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South Sea Tales Jack London

The Whale Tooth

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The Buli stole a look at the whale tooth. He was well paid for the deed.

The missionary was surrounded by a mass of naked savages, all struggling to get at him. The death song, which is the song of the oven, was raised, and his expostulations could no longer be heard. But so cunningly did he twine and wreathe his body about his captor's that the death blow could not be struck. Erirola smiled, and the Buli grew angry.

"Away with you!" he cried. "A nice story to go back to the coast--a dozen of you and one missionary, without weapons, weak as a woman, overcoming all of you."

"Wait, O Buli," John Starhurst called out from the thick of the scuffle, "and I will overcome even you. For my weapons are Truth and Right, and no man can withstand them."

"Come to me, then," the Buli answered, "for my weapon is only a poor miserable club, and, as you say, it cannot withstand you."

The group separated from him, and John Starhurst stood alone, facing the Buli, who was leaning on an enormous, knotted warclub.

"Come to me, missionary man, and overcome me," the Buli challenged.

"Even so will I come to you and overcome you," John Starhurst made answer, first wiping his spectacles and settling them properly, then beginning his advance.

The Buli raised the club and waited.

"In the first place, my death will profit you nothing," began the argument.

"I leave the answer to my club," was the Buli's reply.

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And to every point he made the same reply, at the same time watching the missionary closely in order to forestall that cunning run-in under the lifted club. Then, and for the first time, John Starhurst knew that his death was at hand. He made no attempt to run in. Bareheaded, he stood in the sun and prayed aloud--the mysterious figure of the inevitable white man, who, with Bible, bullet, or rum bottle, has confronted the amazed savage in his every stronghold. Even so stood John Starhurst in the rock fortress of the Buli of Gatoka.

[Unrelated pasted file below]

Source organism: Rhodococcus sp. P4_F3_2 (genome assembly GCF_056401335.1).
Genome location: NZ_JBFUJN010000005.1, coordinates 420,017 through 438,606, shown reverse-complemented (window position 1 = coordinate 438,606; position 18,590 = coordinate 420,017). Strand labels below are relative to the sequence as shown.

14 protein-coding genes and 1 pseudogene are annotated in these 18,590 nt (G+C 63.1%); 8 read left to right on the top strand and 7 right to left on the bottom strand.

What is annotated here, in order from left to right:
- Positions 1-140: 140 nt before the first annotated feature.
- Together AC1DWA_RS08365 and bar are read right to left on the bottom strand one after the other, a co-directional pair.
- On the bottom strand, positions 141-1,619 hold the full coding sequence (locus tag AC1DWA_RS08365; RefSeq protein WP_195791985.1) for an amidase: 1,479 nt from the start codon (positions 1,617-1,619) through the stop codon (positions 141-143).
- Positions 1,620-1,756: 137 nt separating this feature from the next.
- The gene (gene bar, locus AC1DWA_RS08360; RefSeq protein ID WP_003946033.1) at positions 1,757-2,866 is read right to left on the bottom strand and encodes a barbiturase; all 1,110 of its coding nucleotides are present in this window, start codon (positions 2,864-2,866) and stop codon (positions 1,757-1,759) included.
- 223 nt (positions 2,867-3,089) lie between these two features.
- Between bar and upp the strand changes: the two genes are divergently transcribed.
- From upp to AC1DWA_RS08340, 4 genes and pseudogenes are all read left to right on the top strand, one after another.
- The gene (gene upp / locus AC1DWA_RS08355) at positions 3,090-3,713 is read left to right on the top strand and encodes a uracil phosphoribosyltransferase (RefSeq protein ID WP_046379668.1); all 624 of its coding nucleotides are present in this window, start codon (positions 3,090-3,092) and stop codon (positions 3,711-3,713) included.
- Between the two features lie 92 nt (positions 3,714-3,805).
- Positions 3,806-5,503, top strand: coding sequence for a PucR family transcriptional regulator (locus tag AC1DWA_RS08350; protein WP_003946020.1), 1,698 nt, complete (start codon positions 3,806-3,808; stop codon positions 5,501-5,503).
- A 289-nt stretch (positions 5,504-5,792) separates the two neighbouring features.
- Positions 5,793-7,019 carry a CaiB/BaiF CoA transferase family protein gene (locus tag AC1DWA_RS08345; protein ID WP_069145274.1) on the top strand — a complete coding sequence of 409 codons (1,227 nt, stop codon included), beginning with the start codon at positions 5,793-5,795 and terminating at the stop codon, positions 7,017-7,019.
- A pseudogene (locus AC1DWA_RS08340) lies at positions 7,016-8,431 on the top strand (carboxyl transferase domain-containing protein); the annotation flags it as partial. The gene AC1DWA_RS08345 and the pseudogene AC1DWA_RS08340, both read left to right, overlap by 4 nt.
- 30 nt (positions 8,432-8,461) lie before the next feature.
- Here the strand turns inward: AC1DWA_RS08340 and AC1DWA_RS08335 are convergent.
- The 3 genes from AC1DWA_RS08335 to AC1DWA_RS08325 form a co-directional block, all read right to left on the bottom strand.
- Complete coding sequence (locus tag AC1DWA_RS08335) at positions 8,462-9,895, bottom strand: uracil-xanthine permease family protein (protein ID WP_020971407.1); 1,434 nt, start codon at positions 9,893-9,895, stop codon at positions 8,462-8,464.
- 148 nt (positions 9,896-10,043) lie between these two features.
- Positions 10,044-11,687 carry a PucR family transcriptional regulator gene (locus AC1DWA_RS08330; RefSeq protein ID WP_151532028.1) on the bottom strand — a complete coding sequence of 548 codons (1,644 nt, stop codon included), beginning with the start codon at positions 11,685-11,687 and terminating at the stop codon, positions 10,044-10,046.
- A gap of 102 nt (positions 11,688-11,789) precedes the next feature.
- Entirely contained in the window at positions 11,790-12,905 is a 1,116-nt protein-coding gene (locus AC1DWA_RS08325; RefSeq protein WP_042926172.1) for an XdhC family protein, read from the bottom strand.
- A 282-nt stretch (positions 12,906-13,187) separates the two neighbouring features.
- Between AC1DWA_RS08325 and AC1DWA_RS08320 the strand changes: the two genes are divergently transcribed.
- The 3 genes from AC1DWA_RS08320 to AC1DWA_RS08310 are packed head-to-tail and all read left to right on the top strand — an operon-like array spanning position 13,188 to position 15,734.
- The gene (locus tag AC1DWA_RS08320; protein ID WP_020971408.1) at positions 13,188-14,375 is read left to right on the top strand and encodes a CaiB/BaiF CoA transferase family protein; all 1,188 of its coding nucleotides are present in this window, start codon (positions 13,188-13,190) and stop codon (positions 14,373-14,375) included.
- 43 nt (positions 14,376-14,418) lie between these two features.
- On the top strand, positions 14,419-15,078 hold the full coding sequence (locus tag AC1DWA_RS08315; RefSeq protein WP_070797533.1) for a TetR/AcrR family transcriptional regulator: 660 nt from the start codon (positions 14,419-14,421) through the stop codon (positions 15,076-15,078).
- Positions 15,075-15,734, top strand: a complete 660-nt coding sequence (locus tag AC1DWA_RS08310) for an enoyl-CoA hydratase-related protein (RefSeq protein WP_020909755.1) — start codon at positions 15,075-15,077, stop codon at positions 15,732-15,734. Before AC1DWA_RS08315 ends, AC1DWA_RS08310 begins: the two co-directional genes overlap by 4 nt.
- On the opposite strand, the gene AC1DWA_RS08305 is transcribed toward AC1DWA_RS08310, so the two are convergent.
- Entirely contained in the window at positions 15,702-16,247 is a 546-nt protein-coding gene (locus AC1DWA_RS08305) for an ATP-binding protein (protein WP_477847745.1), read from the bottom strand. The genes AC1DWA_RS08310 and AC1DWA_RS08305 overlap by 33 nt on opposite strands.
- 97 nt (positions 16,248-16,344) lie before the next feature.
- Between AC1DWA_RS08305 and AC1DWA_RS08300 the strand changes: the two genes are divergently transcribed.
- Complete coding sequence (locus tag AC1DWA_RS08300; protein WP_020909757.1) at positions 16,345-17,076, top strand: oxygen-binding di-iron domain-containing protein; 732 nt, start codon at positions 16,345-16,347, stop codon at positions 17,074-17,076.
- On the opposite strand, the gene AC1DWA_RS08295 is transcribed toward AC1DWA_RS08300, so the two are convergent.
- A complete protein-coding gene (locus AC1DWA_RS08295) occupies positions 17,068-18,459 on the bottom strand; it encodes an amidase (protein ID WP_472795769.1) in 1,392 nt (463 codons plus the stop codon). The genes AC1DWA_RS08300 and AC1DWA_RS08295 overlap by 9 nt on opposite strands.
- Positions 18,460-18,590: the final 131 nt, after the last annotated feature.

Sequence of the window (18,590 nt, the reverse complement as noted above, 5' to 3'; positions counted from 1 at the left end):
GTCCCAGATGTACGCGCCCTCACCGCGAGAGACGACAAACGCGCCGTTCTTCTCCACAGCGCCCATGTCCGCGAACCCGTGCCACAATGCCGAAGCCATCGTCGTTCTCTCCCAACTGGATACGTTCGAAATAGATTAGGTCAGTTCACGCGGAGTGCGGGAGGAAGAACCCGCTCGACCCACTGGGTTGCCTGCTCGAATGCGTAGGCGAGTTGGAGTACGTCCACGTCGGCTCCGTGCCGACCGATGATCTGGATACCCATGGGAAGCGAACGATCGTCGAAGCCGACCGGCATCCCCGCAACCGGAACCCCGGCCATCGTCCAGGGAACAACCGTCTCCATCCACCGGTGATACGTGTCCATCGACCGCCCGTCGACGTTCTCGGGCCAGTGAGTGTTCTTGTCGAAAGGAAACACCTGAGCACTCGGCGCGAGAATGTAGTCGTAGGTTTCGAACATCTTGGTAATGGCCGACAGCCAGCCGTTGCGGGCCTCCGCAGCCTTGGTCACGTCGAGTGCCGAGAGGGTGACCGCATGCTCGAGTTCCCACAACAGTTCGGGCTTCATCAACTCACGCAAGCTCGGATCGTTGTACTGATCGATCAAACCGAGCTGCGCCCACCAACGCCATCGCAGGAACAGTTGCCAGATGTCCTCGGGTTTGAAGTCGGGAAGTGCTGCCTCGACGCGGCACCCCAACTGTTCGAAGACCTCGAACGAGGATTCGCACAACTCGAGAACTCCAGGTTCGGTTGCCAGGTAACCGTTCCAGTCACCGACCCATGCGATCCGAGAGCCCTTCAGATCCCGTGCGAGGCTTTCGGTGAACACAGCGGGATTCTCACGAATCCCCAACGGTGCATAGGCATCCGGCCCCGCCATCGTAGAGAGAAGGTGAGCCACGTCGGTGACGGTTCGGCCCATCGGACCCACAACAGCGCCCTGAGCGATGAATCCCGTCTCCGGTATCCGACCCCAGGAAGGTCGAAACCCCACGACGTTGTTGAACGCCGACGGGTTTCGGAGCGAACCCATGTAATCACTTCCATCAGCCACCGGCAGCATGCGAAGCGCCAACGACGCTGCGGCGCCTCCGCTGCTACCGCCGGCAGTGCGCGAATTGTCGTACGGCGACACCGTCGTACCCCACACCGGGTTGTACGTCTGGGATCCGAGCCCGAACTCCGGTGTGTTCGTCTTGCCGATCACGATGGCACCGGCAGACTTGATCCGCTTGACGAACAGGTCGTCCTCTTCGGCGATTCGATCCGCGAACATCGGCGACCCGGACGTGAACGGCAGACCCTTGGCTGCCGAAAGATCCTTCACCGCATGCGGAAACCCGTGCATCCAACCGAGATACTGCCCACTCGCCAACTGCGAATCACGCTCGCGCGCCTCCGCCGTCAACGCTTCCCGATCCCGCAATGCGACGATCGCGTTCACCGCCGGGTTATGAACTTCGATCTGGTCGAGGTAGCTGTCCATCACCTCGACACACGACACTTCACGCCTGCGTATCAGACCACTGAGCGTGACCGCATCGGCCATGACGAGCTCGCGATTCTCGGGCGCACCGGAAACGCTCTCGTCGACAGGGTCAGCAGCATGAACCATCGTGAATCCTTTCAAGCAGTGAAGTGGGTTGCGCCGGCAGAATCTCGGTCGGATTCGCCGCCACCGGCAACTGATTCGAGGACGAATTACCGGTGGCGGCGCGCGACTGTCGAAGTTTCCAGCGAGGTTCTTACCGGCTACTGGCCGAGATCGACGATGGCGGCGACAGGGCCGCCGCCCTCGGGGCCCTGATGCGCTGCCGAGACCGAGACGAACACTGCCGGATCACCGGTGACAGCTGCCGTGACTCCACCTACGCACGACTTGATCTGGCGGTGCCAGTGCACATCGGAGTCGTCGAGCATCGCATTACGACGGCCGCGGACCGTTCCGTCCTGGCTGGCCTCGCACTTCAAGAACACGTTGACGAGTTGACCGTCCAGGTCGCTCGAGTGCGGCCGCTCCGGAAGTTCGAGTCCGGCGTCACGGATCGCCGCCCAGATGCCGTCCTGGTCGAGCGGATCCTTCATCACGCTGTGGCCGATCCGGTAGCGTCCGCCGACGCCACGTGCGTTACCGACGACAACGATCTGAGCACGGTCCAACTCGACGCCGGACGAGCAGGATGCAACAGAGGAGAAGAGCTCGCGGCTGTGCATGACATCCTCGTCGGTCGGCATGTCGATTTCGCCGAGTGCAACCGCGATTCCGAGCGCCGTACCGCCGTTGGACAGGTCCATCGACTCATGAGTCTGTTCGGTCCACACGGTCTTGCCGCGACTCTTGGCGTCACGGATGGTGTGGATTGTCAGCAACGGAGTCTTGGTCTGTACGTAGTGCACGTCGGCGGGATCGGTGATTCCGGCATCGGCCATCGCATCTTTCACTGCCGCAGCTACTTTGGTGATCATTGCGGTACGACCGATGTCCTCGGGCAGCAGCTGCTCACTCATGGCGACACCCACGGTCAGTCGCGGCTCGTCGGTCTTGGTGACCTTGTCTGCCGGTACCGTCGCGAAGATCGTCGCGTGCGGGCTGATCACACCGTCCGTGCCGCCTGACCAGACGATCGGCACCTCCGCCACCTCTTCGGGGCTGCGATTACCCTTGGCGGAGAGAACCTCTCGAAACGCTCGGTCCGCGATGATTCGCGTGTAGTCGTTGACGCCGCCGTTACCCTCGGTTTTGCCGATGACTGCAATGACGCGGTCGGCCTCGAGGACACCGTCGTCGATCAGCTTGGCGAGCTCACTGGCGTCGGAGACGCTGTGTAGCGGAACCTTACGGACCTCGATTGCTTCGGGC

"Forgive them, for they know not what they do," he prayed. "O Lord! Have mercy upon Fiji. Have compasssion for Fiji. O Jehovah, hear us for His sake, Thy Son, whom Thou didst give that through Him all men might also become Thy children. From Thee we came, and our mind is that to Thee we may return. The land is dark, O Lord, the land is dark. But Thou art mighty to save. Reach out Thy hand, O Lord, and save Fiji, poor cannibal Fiji."

The Buli grew impatient.

"Now will I answer thee," he muttered, at the same time swinging his club with both hands.

Narau, hiding among the women and the mats, heard the impact of the blow and shuddered. Then the death song arose, and he knew his beloved missionary's body was being dragged to the oven as he heard the words:

"Drag me gently. Drag me gently."

"For I am the champion of my land."

"Give thanks! Give thanks! Give thanks!"

Next, a single voice arose out of the din, asking:

"Where is the brave man?"

A hundred voices bellowed the answer:

"Gone to be dragged into the oven and cooked."

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South Sea Tales
Jack London

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